Grant Thornton Blog: The financial impact of COVID-19 on county council and unitary authorities

CCN Blogs | 30 June 2020

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As the immediate management of COVID-19 starts to subside, it is time for councils to lift their eyes to the potentially even greater challenges ahead. The initial signs are not promising; county authorities face a severe financial challenge that, if not addressed urgently, could see significant numbers unable to deliver a balanced budget within the next two years.

When the County Councils Network (CCN) asked us to analyse the MHCLG’s delta returns for April and May for 39 county authorities, it was a good opportunity to consolidate what was known and try to look ahead to understand the financial outlook. These authorities have unique characteristics within local government which is reflected in the financial impact being reported. They have a particular reliance on council tax over other sources of funding and a greater proportion of service expenditure focused on social care, compared to other local authorities; both areas which are likely to be hit hardest by the COVID-19 pandemic.

Our initial task was to collate the delta returns data, provide benchmarking analysis and to facilitate discussions between county authorities through workshops. We wanted to help county authorities better understand the approach to delta returns being taken by their peers, promote consistency, but also start to develop a picture of the financial challenges to come.

It is early days to truly understand the medium to long term financial impact of COVID-19 and many councils are still coming to terms with the short-term implications. However, there was a perceptible increase in consistency and depth of analysis between the April and May returns and the first and second round of workshops.

The local response to COVID-19 and the indirect effect of the lockdown has resulted in significant additional unplanned cost pressures and lost income for county authorities. County authorities were already managing significant funding shortfalls and now, some existing savings plans will no longer be possible to deliver due to the increased demand on council resources.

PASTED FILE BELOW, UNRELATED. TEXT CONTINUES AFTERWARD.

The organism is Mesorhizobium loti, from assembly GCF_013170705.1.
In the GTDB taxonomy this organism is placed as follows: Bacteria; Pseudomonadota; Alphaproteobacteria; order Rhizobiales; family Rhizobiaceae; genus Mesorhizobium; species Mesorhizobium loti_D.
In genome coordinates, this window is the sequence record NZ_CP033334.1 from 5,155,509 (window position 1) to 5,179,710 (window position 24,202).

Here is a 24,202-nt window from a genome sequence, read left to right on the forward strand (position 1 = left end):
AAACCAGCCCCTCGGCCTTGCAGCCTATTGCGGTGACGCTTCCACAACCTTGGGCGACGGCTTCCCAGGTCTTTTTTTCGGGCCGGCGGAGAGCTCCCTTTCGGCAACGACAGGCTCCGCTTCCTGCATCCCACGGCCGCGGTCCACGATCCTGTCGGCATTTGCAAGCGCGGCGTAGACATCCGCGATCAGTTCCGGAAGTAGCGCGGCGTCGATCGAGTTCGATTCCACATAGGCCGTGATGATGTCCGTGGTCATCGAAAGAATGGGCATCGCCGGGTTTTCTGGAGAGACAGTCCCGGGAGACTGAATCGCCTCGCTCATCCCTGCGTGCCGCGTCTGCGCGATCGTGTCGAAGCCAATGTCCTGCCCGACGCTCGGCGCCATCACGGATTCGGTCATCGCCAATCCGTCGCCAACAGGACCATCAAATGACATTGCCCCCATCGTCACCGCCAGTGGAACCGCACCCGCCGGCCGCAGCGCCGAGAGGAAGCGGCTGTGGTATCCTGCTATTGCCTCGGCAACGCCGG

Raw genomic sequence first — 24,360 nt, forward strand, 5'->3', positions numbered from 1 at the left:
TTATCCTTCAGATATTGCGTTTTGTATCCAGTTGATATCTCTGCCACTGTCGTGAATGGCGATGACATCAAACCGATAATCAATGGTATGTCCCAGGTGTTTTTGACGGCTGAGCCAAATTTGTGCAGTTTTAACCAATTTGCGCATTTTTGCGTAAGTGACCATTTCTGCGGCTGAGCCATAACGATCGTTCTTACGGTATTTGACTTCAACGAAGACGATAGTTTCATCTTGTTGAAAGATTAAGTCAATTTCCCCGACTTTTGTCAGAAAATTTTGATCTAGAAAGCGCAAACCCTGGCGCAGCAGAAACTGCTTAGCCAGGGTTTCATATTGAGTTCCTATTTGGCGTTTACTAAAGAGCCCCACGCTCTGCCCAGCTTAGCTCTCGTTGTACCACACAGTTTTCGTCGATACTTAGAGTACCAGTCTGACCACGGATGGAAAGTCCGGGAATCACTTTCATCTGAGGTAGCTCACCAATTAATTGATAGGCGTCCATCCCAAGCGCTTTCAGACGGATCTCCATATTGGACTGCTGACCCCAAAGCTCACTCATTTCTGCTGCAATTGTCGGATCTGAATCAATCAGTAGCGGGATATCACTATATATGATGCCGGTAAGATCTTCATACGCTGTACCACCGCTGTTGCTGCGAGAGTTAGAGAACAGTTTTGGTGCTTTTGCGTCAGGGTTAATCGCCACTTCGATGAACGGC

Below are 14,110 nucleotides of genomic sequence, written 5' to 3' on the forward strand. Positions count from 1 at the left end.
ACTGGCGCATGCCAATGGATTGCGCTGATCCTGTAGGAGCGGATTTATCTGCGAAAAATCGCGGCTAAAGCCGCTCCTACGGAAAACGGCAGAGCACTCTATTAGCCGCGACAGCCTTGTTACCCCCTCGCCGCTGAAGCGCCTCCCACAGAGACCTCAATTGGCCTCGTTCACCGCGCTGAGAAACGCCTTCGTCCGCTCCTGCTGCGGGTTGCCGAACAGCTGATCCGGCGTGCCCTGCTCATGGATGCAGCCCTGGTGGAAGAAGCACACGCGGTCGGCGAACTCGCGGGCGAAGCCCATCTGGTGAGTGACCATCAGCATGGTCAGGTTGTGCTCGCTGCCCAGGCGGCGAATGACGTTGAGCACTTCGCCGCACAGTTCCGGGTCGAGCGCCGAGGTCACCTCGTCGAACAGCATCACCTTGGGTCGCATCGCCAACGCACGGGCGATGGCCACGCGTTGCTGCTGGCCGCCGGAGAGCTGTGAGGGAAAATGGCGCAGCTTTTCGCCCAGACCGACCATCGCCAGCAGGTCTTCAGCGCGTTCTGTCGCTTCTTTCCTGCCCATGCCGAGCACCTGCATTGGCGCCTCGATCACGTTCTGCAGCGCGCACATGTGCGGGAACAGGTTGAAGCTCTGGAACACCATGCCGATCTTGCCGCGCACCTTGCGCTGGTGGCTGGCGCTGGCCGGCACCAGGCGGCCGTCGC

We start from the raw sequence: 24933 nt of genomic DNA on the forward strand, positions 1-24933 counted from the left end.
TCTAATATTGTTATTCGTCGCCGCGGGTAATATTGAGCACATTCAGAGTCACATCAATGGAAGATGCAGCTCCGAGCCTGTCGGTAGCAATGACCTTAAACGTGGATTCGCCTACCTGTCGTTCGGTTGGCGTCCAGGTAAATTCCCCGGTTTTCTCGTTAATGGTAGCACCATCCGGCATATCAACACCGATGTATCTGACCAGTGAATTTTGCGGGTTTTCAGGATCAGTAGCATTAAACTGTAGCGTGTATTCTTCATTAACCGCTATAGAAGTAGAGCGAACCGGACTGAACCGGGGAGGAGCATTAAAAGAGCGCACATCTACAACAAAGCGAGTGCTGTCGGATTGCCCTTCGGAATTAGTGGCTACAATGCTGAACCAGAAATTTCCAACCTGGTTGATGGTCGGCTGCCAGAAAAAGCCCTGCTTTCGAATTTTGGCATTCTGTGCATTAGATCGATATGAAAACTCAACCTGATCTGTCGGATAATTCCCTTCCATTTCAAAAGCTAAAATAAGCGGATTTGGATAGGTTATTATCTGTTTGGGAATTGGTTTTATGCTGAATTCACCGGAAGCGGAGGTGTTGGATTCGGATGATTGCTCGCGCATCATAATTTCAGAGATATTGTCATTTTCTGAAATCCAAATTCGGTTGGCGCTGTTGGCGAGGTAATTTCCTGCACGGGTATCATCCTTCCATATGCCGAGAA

The results of the workshops along with the delta returns were used to produce a high level forecast of the financial outlook over the next five years, which were consolidated into our latest report. The analysis showed:

  1. Based on full year financial data from the Delta returns and excluding council tax and business rates, an additional 2020/21 deficit of £752m is forecast across the 39 county authorities (just under £20m per county authority) – government funding to date has not been sufficient to close this gap which takes into account the additional emergency funding provided to county authorities.
  2. Significant losses to council tax and business rates income, and ongoing COVID-19 related cost pressures, particularly in social care, are predicted to cause large deficits in the collection fund that will impact 2021/22 budgets. The scale of this is uncertain but is projected to be in the region of £1.79bn in 2021/22 (£46m per county authority).
  3. Further scenarios, based on extrapolating the April data from the Delta returns, indicate the full year impact could be as high as £1.9bn in 2020/21 and £2.6bn in 2021/22. County authorities expect there to be a significant impact on local tax revenues and, taking service cost inflation into account, a gradual economic recovery may not be sufficient to close the resulting funding gap within the next five years.

The projected funding shortfalls emerging in 2020/21 and 2021/22 would be beyond the ability of a significant number of county authorities to manage with their existing resources, even if measures were taken to reduce costs. In this context, our analysis also found that total aggregated unallocated general fund reserves for county authorities could be fully depleted by 2021/22, with a significant number of councils unable to deliver a balanced budget in 2020/21 or set one for 2021/22.

If the initial predictions set out above fall anywhere close to the actual financial outturn, the logical conclusion is that without further funding support and additional flexibilities from central government a significant number of councils will be forced to reduce service and provider costs and, as a last resort, issue a Section 114 notice in the current year, as they will be unable to meet the statutory duty to deliver a balanced budget in 2020/21 or 2021/22.

**This article first appeared in the Municipal Journal

Tom Foster

Associate Director, Public Services Advisory

Grant Thornton UK LLP